Compared to other states, New Hampshire scores well in many measures of well-being. But it’s usually the averages that get the headlines. And averages obscure gaps, inequities and important questions.
The latest NH Civic Health Index from the Carsey School of Public Policy at the University of New Hampshire is a good example. (Visit carsey.unh.edu to read the full report).
It reports that Granite Staters give, vote, volunteer and attend public meetings at relatively high levels. Most of us feel we matter to our communities and can make a difference. That’s all good.
A deeper look into the data and Carsey’s analysis, however, raises important questions:
- As a state we rank 5th in connecting with friends and family, but 46th in connecting with people of different racial, ethnic, or cultural backgrounds. How do we build social capital across difference as our communities become ever more diverse?
- We rank 5th for the percentage of people who report giving at least $25 per year to charity. But the data has long shown that New Hampshire is close to the bottom among states in average giving as a percentage of income. How do we better match our generosity to our capacity to give?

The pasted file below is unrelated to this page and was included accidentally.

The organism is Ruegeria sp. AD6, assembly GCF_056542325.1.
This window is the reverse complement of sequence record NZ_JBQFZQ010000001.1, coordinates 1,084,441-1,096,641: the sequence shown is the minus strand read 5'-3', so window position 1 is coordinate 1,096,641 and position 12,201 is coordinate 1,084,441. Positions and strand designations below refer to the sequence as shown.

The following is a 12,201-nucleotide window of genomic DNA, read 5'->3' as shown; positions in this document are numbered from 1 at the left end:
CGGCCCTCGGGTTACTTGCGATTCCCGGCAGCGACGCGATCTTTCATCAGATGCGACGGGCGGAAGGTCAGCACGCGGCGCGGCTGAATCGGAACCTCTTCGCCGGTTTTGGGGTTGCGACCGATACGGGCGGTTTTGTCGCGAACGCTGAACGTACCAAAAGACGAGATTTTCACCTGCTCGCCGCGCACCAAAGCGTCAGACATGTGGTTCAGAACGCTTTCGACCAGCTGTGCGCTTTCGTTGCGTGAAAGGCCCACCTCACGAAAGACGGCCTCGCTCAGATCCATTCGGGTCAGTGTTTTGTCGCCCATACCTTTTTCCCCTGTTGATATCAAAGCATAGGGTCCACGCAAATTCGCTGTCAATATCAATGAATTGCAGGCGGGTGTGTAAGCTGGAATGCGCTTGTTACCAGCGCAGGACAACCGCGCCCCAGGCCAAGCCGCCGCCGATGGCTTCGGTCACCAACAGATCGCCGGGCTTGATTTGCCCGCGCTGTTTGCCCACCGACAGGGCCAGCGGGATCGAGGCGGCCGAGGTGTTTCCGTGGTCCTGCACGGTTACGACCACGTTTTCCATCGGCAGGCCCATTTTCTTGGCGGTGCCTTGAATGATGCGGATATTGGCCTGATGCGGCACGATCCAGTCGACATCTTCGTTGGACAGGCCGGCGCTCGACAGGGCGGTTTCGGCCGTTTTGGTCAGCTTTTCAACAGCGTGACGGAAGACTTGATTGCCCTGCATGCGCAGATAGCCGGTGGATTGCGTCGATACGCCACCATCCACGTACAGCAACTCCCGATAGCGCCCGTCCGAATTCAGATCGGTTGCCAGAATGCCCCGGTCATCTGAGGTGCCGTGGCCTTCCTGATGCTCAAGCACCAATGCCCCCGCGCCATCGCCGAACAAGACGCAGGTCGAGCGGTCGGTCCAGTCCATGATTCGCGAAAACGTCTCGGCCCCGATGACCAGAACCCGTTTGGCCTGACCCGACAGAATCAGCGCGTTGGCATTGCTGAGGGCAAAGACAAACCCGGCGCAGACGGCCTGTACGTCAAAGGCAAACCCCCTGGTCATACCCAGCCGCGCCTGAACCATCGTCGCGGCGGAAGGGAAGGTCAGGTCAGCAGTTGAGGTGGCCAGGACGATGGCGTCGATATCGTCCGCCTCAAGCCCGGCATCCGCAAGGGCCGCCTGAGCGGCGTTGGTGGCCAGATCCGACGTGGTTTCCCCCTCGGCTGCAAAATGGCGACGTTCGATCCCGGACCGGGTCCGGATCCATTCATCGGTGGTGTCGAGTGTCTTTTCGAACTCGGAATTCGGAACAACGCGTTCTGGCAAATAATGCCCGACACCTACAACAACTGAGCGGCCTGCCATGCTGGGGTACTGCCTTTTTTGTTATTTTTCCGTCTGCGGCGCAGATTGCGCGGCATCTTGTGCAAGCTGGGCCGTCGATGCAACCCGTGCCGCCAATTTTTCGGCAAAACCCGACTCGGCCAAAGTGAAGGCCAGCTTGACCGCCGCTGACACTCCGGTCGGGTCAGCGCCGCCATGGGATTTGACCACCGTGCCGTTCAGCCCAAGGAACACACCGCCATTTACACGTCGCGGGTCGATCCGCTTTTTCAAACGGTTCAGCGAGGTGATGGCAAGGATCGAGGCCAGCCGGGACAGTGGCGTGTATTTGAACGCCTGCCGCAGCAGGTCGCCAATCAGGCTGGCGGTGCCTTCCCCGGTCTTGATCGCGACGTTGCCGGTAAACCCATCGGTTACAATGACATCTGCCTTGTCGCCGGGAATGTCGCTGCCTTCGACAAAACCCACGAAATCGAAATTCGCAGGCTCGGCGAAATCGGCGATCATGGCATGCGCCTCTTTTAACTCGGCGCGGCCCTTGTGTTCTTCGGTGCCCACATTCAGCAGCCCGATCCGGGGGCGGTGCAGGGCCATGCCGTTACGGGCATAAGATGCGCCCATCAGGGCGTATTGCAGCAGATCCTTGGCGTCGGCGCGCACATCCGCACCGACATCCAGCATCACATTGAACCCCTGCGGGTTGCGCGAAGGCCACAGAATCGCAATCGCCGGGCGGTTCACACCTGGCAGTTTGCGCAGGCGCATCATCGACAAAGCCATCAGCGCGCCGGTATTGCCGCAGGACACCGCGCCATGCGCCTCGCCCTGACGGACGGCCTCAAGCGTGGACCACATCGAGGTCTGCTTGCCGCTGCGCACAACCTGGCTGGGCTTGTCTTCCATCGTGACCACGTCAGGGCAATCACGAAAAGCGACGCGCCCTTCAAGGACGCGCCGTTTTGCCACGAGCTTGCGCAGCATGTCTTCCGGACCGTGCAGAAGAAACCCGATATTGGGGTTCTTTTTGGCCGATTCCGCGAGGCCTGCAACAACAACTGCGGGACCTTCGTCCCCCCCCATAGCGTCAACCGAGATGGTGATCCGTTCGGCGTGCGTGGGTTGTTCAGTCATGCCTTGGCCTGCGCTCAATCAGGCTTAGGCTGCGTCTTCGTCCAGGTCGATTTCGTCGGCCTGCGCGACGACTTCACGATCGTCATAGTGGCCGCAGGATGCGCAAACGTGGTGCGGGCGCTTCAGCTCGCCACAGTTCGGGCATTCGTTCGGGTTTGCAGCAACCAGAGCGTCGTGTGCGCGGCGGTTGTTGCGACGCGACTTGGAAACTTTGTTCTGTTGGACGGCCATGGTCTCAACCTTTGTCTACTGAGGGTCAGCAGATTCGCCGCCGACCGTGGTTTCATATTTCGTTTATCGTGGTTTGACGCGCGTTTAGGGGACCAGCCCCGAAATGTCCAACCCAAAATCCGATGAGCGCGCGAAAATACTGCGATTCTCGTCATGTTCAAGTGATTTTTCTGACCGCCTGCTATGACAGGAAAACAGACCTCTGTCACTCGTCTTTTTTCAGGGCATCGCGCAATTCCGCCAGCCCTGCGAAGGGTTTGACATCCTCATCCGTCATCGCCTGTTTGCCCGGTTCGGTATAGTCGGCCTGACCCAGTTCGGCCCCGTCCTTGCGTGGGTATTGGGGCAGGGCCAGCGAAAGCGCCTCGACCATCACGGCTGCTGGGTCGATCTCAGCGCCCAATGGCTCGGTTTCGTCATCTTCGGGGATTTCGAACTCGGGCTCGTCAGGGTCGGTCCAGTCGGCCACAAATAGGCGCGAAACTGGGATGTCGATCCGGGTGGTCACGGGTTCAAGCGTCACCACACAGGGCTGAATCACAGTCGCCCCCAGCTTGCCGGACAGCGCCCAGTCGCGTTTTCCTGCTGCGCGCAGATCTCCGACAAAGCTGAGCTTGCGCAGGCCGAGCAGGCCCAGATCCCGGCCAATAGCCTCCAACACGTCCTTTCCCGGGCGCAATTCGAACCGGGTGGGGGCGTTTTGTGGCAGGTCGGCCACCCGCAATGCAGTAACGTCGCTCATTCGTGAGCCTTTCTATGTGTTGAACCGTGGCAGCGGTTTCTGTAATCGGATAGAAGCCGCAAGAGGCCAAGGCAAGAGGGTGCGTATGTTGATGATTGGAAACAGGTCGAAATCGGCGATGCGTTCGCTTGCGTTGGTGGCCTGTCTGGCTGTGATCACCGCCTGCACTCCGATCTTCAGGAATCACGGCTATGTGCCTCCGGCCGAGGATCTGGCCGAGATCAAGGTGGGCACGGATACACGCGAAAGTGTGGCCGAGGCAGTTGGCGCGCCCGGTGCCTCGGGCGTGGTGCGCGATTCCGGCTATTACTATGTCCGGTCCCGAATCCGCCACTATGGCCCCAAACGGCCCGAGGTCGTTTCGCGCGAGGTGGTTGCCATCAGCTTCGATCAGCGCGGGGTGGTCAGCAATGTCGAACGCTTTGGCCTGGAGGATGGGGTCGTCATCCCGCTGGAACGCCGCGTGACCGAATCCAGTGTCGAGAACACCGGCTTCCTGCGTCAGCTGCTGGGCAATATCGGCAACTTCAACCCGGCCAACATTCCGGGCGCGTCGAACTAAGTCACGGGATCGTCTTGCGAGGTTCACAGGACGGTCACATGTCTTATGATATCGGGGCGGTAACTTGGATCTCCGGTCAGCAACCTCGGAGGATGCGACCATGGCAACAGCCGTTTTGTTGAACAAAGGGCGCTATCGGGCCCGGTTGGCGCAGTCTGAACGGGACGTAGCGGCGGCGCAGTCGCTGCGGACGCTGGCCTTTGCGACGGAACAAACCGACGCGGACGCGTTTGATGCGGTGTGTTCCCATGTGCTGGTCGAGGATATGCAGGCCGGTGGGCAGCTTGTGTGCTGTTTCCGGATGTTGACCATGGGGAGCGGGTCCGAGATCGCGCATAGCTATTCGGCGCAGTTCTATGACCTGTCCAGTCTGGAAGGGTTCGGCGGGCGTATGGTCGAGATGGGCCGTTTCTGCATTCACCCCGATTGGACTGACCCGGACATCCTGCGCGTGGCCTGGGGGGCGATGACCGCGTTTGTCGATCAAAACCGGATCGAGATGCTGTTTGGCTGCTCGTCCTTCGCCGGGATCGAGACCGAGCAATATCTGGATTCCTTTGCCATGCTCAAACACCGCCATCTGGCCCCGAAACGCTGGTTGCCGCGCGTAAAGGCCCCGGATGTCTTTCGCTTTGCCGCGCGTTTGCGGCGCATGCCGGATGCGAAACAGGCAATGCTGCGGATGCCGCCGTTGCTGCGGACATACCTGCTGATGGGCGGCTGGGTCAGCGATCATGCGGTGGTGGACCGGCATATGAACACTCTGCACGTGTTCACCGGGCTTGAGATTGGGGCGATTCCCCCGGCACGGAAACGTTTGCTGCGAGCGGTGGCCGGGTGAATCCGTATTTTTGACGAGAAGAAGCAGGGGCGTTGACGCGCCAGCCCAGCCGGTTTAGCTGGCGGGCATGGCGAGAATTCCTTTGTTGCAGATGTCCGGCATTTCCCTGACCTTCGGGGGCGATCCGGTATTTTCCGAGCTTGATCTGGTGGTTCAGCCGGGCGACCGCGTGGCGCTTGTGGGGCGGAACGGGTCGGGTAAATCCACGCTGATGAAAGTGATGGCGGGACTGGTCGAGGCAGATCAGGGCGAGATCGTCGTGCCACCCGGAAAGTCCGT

- People with more moderate incomes help their neighbors and contact public officials more frequently than people with higher incomes, but are less likely to vote. Why?
- Education is the best predictor of civic engagement, and high inmigration in previous decades helped improve our ranking as a well educated state overall. But other studies show that the capacity of our public K-12 systems varies widely by district because of inequitable funding, and we rank 50th in funding higher education. How can we ensure that everyone receives a world-class public education, no matter what district they live in?
We didn’t need a report to tell us about rising polarization, disinformation and caustic rhetoric in recent years. All of that is pervasive. Hate crimes are on the rise. I know people in New Hampshire who have been targeted with racist and sexist comments in the street, online and even in the State House. And declining trust is affecting democracy itself: According to the Pew Research Center, 64 percent of Americans trusted the American people to make good political decisions in 1997. By 2019, that had declined to 34 percent.
Civic health undergirds every issue and is a good in and of itself: People are more productive and happy when they are informed, welcomed and respected. That’s why the Charitable Foundation supports initiatives that provide trusted news, host community conversations, lower barriers to voting, advance civics education, help people understand systemic inequity and racism and more. A partial list is here: www.nhcf.org/civicengagement.
The musician and activist Daryl Davis asks: “Do you want to sit back and see what your country becomes? Or do you want to stand up and help your country become what you want to see?”
If we do the latter, the state we love could also be the healthiest, civics-wise. Let’s aim for that when we get our next civic check-up.